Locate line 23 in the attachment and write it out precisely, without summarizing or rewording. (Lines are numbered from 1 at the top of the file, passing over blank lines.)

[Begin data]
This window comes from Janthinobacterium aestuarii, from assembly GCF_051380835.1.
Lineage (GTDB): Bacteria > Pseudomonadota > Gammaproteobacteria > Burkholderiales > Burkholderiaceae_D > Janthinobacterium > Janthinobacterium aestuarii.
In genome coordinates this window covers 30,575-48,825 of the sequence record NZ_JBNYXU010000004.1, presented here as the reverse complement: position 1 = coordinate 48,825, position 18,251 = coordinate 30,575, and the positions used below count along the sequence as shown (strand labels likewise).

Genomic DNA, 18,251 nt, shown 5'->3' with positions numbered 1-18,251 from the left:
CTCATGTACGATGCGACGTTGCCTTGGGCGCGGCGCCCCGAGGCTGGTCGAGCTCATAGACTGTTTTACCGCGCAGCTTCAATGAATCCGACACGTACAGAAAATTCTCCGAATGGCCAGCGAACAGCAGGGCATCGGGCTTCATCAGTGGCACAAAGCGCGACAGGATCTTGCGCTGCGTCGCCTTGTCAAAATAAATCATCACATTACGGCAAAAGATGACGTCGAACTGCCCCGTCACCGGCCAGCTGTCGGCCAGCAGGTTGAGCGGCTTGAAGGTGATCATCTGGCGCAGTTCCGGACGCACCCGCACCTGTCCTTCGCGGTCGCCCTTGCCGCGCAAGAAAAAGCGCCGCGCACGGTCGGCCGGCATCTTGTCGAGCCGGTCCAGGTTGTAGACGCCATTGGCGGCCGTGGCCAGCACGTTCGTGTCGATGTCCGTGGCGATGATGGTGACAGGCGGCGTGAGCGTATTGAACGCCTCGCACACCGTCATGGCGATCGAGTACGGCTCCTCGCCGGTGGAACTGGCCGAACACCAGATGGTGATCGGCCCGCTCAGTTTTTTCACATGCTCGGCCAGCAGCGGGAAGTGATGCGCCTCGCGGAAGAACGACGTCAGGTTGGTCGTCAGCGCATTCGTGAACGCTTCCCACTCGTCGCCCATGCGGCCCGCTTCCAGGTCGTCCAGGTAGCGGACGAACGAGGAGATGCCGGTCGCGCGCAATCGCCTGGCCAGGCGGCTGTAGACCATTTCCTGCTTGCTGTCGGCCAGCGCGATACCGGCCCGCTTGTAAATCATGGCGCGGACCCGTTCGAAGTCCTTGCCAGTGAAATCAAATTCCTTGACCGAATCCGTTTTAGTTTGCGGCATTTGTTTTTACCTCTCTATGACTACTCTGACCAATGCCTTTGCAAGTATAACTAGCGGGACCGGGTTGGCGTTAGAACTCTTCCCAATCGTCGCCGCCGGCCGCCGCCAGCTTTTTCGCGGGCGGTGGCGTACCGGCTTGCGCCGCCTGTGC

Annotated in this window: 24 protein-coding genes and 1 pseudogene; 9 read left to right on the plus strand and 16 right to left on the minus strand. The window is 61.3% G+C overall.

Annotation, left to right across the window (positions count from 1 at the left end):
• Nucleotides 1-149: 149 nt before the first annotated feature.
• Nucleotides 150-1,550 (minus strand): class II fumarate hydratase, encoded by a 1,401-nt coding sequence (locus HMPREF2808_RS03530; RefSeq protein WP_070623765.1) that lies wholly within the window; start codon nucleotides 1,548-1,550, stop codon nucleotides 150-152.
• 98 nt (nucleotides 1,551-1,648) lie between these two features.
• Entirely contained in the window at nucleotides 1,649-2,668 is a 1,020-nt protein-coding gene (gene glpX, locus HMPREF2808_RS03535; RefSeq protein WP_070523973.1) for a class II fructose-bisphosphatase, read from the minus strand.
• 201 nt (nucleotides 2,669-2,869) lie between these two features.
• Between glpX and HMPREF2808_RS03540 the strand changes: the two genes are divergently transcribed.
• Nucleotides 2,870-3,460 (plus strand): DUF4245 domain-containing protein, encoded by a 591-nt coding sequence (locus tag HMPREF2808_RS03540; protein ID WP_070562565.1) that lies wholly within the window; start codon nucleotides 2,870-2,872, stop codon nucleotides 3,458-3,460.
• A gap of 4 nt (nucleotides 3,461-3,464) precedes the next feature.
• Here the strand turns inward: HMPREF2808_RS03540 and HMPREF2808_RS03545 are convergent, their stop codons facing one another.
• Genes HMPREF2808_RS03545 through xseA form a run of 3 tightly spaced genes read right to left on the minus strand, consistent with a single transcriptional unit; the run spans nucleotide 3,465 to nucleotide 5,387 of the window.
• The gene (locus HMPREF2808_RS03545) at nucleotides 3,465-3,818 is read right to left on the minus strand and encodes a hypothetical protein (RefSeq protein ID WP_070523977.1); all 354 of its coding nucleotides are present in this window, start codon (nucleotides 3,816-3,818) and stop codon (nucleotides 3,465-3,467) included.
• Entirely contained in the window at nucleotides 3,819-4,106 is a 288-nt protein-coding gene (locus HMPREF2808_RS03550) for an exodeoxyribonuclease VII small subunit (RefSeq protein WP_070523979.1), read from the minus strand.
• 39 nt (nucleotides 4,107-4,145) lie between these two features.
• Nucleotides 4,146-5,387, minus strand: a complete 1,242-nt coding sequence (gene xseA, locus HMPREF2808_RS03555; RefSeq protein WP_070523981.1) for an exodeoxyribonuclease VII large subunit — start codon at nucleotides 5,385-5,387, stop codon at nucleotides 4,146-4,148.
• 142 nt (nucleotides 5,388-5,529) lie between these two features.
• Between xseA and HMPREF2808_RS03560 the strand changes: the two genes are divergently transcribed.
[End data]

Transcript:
• Between xseA and HMPREF2808_RS03560 the strand changes: the two genes are divergently transcribed.